Mandatory ISP-level filter won't lift cyber safety

Facebook, Yahoo!7, Microsoft, ninemsn say a mandatory ISP-level filter will have minimal effect on lifting children's cyber safety

The Federal Government’s proposed mandatory Internet Service Provider (ISP) filter has been dealt another blow with some of the internet’s largest companies arguing the technology alone will not increase the cyber safety of young Australians.

Read more on the government’s proposed ISP-level filter

Speaking at a joint committee hearing into cyber safety, Jennifer Duxbury, Compliance, Regulatory and Corporate Affairs Director at ninemsn, said the mandatory ISP-level filter would not aid cyber safety.

“The government’s proposed response to the issue [of cyber safety] — that is the mandatory filter — our view would be that the decision was made very quickly and we believe it would be good to see the possibility of a voluntary program explored before we have to move to a regulatory response,” she said.

According to Duxley, the experience of other countries, particularly the UK, had shown that a voluntary ISP filter can achieve positive results.

Yahoo!7 legal and policy director, Samantha York, also stressed the use of a voluntary ISP filter and noted the Internet Industry Association’s development of a voluntary ISP code of conduct.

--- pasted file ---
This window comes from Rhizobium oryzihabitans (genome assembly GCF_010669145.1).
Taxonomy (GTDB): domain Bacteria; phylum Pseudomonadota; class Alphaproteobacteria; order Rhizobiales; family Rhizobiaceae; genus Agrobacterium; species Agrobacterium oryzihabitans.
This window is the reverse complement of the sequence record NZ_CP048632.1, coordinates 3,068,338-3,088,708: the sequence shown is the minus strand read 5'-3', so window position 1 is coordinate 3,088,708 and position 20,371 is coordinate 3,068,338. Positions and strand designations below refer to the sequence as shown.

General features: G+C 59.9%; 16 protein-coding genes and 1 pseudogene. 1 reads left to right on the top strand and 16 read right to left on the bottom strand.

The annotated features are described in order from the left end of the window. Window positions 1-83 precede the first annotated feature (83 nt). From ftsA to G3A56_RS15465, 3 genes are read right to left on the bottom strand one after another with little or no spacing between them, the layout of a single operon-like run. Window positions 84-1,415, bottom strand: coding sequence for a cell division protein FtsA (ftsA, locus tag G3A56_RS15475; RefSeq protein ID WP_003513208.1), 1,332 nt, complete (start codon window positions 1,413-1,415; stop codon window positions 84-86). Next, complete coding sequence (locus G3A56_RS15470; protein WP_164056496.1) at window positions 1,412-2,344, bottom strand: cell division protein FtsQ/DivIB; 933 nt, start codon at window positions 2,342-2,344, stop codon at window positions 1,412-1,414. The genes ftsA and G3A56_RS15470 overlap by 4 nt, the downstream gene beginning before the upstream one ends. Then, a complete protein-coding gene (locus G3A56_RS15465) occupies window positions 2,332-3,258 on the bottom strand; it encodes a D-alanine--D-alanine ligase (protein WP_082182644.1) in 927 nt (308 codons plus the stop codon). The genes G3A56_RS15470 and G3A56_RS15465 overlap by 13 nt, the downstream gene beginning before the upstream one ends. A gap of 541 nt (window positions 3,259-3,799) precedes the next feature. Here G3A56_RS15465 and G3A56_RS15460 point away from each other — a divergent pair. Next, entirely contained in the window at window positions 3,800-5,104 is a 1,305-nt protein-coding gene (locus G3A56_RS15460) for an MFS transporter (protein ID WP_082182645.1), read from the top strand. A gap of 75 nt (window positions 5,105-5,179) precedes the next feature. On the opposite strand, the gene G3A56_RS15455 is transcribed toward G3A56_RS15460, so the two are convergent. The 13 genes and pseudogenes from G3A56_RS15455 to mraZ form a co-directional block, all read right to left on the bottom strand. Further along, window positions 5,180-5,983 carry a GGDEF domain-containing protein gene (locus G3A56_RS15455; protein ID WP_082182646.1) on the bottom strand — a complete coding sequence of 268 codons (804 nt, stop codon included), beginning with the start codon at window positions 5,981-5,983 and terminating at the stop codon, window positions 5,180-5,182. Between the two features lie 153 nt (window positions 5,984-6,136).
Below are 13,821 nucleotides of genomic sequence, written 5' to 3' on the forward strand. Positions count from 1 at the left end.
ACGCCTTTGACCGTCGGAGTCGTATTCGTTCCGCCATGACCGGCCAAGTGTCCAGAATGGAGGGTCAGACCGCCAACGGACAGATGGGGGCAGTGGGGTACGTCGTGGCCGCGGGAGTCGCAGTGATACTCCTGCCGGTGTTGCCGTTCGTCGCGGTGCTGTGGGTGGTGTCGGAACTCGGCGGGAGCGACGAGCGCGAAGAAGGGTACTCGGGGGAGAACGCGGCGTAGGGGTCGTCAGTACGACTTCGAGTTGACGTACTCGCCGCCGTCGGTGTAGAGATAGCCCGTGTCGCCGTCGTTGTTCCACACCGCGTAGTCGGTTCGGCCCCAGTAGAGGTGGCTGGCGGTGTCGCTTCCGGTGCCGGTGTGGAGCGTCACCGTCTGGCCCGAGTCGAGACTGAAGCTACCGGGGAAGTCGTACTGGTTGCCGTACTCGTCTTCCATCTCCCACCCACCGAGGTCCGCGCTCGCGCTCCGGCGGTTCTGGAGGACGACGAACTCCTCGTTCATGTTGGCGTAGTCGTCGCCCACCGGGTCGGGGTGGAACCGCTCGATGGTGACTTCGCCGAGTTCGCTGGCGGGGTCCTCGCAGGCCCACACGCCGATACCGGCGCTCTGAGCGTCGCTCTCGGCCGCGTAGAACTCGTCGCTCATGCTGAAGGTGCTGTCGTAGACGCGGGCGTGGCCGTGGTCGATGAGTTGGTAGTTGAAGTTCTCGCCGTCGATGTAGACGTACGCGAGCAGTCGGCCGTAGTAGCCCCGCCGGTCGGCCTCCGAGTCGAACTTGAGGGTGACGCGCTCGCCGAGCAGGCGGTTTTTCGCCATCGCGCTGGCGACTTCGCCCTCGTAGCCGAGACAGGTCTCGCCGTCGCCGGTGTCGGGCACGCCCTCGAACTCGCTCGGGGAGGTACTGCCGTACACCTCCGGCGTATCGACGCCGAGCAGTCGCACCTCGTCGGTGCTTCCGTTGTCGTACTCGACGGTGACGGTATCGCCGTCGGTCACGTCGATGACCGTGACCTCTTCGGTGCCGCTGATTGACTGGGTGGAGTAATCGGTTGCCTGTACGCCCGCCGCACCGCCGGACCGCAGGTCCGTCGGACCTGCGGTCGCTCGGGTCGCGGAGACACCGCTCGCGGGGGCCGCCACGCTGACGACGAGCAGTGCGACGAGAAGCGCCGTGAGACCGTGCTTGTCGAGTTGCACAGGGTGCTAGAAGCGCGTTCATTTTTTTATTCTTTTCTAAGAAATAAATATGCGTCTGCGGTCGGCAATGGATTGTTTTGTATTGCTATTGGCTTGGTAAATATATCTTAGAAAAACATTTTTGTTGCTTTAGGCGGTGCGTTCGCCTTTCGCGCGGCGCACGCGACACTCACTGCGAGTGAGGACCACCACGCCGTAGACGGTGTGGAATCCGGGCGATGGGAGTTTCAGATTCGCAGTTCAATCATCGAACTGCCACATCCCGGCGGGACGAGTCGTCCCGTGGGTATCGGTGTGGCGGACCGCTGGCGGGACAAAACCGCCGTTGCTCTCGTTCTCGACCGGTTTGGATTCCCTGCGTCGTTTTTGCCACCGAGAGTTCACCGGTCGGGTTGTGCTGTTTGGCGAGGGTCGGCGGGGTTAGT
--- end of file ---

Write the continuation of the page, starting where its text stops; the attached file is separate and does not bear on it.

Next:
“The government’s policy was broader in scope than just focusing on child abuse images and the breadth of scope was something that was of concern for us at Yahoo!7,” she said.

“We also felt imposing a filter through legislation might have been a bit pre-emptive in terms of trying to seek a collaborative process with industry more broadly before taking that step.”

Microsoft Australia chief security advisor, Stuart Strathdee, said the reliance on a single method of protection was problematic.

“I’d highlight the difficulties in selecting a single technology to try to implement that style of protection,” he said.

“I think this issue is a challenging one and we need to look more broadly at a combination of technologies and education to combat it. One technology isn’t going to be the solution.

“A key consideration, even in voluntary filters, is complacency. If a technology is introduced people over a very short period of time believe they are protected and don’t have to worry any further.”

Also commenting on the mandatory ISP-level filter, Facebook chief privacy adviser, Mozelle Thompson, said education was the solution to the issue of cyber safety.

“I’d hate to publicly give the impression that there is one quick solution for inappropriate content, because there isn’t; and that is one of the challenges,” he said.

“The idea of making a collective group of people, including parents and business and government working together to try to make the internet a safer place is important.

“I also think being able to educate kids [and parents] about the power they have to see and what they participate in is going to be more and more important as we get into distributed internet.”

In January, Prime Minister Julia Gillard said the Federal Government’s mandatory ISP-level filter was still on the agenda, despite industry and public backlash against the proposal through much of 2010.

At the time, Gillard said the government had “worked through” with ISPs on a system that would meet its stated policy objectives while not slowing internet speeds.

Follow Tim Lohman on Twitter: @tlohman

Follow Computerworld Australia on Twitter: @ComputerworldAU

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